“When writing under a pseudonym, should I put my REAL name on the copyright page of my book?”

“When writing under a pseudonym, should I put my REAL name on the copyright page of my book?”

Q –

Hi Angela,

I am about to publish my memoirs. There is some content in the book that some friends and family members may not want to see about themselves in print. I don’t want to upset anyone so I wrote the book under a pseudonym.

But, I think I need to register the copyright under my real name, right? And then, don’t I need to put my real name on the copyright page?

All of this is very confusing. Please help.


A –

If you feel you may receive personal and potentially even legal reprisals from friends and family members over the content of your memoirs, you should definitely NOT put your real name in or on the book, nor on any copyright documentation. I think we all know how well (ahem) the federal government does when protecting our identities and personal information.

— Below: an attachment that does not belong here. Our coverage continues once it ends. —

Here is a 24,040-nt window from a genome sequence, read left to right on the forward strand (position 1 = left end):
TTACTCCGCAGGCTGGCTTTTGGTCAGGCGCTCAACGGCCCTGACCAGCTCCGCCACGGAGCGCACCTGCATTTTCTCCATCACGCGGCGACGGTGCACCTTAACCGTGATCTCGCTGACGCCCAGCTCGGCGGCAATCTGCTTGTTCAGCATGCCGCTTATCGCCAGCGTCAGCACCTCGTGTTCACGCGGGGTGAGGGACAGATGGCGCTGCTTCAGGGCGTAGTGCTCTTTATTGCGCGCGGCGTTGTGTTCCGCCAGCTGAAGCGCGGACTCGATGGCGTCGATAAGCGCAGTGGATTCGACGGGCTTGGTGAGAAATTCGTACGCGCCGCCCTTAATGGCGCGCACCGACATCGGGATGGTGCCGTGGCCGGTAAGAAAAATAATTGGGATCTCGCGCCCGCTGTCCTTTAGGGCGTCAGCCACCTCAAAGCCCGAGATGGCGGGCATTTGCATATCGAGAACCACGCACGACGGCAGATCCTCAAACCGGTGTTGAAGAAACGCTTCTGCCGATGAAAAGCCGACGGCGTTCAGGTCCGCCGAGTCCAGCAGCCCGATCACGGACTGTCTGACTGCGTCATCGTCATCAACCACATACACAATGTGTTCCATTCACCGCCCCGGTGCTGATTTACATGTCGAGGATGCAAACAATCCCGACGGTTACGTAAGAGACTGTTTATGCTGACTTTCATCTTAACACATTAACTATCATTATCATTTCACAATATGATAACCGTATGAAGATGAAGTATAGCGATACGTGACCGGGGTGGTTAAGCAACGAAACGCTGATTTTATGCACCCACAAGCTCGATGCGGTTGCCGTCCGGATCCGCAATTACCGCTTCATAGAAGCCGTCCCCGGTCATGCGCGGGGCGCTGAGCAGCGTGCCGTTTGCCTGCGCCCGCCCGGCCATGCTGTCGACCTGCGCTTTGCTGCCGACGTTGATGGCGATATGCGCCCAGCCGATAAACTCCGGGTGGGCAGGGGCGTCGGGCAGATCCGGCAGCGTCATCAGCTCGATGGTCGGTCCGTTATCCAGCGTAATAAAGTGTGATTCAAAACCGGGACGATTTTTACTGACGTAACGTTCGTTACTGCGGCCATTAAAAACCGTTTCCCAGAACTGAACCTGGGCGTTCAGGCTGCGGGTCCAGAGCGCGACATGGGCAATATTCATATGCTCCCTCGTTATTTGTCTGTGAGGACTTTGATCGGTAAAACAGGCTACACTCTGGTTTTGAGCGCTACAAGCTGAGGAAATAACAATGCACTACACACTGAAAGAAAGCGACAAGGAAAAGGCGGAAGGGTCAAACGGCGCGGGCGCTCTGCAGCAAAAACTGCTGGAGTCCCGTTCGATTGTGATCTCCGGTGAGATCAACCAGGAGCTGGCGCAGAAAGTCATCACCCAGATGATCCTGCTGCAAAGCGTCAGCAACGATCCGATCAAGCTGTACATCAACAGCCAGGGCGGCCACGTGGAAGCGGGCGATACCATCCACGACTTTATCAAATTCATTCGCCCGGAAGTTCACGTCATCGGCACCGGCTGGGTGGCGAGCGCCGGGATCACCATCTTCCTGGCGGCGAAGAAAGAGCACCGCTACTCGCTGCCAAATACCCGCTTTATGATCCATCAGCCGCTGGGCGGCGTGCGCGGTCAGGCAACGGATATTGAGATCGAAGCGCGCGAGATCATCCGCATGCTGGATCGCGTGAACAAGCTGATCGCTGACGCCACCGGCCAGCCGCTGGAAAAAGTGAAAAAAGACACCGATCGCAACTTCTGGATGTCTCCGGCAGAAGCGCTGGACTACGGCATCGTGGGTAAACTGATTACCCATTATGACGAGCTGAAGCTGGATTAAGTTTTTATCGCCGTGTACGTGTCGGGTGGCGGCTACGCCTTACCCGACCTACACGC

Another thing to consider is that the Library of Congress will also ask for your address. So, if something goes awry in the government database (which is a question of when, not if), someone searching for your pseudonym could find your home or mailing address, put two and two together, and figure out who really wrote your book.

For authors writing under a pseudonym, WritersWeekly’s Copyright Registration Service ($99) submits all the relevant information to the Library of Congress under the author’s pseudonym, including a copy of the book, but we use OUR address. When the copyright certificate arrives here, we then mail it to the author. This way, the author’s address is never in the government database associated with that book. Other authors can request we do this for them as well, including those who are writing under their real name on a controversial topic but who don’t want their address in the government databases in case a loony reader threatens them.

For authors not using a pseudonym, and who don’t mind their address being in the database, we use their address and the copyright certificate is sent directly from the Library of Congress to them.

All authors, of course, retain all rights to their books.



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